Out on the ice, about a foot-and-a-half to two feet thick in most spots, conditions were much chillier despite it being a relatively balmy winter day. Winds were steady, blowing the Styrofoam pieces of the statue around at points, and strong enough to prevent the raising of the torch. The surface of the lake itself was an uneven moonscape of bumps, ridges, frozen-over ice fishing holes, and alternating patches of light and dark ice, the result of the recent thaw that has done away with much of remaining winter snow. It was quite slippery too, and everybody on the ice was careful in their footfalls.
Also atop the lake, Ron Ellenbolt and his son Luke were ice fishing at a half-dozen holes not too far from where the Hoofers crew was busy assembling the statue. They've been out on the ice quite a bit taking advantage of late winter, and have found the biting better on Lake Mendota than their shack on Lake Monona. Not today, though, with the racket by the statue. Nevertheless, they were excited to see Lady Liberty take shape.
"It's good to see more artistic things on the lake," said Ellenbolt, referencing the winter sculptures placed regularly by Madison artist and Pail and Shovel alumnus Tim Browning on Monona, as well as the now defunct Kites on Ice festival. "There's a whole lot of space out here for people to take advantage of," he noted.
As the sun sank well below the bluffs of Bascom Hill and the evening winds picked up, the crew working on the statue wrapped everything up for the day. The bust was mostly complete, excepting the top of her crown and the spiked rays emanating from it. The torch still rested horizontally on the ice too, its mounting stakes left to freeze solid into the ice overnight to make for a simpler and safer hoisting.
People are already starting to take note of the Lady Liberty, though, with many stopping along the shores at the Terrace to gawk and shoot photos, with even a few venturing out onto the ice for a closer look. Some were familiar with the statue and its role as a symbol for Madison, or had at least seen it on postcards, while others had never heard of it before and were only familiar with the Planet of the Apes visage of the figure, but all were keen on seeing it in its full glory.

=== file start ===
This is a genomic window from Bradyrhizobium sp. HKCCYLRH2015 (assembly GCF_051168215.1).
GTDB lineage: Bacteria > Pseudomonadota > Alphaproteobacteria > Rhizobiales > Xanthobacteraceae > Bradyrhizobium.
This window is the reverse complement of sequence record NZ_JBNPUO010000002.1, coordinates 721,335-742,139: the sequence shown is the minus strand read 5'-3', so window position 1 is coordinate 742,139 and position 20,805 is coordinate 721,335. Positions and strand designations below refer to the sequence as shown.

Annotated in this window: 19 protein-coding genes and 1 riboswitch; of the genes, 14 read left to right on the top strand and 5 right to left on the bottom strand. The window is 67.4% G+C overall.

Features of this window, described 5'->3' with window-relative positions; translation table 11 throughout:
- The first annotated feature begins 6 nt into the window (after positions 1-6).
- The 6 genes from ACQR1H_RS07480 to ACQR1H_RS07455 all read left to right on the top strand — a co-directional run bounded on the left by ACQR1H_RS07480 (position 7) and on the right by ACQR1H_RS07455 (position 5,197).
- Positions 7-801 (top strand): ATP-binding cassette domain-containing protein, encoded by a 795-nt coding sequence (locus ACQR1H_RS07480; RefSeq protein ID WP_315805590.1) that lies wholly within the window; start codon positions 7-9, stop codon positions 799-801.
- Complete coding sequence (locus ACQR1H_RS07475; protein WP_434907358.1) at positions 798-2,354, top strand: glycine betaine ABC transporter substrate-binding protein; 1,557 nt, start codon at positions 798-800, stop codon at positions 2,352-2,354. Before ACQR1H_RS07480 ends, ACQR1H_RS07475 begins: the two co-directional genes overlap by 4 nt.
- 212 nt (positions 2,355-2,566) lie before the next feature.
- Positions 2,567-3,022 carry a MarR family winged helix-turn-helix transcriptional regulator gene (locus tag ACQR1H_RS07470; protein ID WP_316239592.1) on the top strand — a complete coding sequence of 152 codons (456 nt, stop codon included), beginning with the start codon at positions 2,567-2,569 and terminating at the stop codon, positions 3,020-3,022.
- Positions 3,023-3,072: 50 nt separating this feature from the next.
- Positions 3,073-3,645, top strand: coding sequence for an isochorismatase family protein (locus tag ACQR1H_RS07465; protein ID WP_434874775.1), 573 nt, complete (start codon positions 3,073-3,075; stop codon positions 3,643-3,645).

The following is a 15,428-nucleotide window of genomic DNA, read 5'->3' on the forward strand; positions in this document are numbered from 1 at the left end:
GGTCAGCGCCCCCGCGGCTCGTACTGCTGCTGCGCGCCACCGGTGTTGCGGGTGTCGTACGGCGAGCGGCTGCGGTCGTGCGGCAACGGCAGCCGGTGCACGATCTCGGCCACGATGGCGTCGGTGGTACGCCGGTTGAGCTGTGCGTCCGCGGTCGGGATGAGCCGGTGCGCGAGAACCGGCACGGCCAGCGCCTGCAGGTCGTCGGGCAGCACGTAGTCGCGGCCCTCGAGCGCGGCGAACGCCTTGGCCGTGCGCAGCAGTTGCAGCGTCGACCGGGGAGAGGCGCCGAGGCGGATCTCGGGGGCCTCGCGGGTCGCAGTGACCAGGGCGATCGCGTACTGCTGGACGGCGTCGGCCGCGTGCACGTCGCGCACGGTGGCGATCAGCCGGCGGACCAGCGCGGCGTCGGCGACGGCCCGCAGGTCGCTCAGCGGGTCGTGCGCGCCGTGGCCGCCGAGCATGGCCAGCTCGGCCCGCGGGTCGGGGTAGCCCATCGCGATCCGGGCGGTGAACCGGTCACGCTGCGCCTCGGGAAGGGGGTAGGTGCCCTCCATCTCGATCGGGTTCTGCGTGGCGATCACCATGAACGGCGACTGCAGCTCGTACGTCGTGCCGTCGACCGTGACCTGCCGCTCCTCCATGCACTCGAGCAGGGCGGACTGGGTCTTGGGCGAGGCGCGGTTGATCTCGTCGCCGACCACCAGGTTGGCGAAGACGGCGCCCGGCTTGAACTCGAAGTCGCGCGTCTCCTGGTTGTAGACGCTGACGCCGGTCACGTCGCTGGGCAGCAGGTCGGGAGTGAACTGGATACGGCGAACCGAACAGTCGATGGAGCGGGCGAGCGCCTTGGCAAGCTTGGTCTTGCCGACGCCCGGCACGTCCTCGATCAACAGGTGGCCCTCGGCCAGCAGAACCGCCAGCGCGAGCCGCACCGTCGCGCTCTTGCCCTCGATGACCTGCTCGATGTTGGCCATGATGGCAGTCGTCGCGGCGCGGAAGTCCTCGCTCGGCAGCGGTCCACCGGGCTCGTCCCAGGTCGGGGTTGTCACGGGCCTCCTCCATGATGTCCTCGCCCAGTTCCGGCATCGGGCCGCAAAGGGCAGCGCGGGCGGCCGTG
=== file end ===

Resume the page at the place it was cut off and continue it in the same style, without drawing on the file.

Hoofers volunteers plan to finish assembling the statue on Friday. They have already set a close guard on it, meanwhile, in order to prevent any vandalism, which has been a problem in the past for the Styrofoam sculpture. The ongoing assembling of the statue can be viewed on the Memorial Union webcam, which was pointed towards its temporary home on the ice for the occasion.
Lady Liberty will remain in place at least through the weekend during the Hoofers Winter Carnival, at which point the group will evaluate the weather and other conditions to see if it can kept up through the following week. Hoofers is also seeking donations to help support the statue, to ensure that it can be kept in good condition, and to hopefully put it back public display regularly in the future.
"I think it's a really great icon for winter in Madison," said Maniaci, "and we're really happy to be getting involved with getting it up on the ice."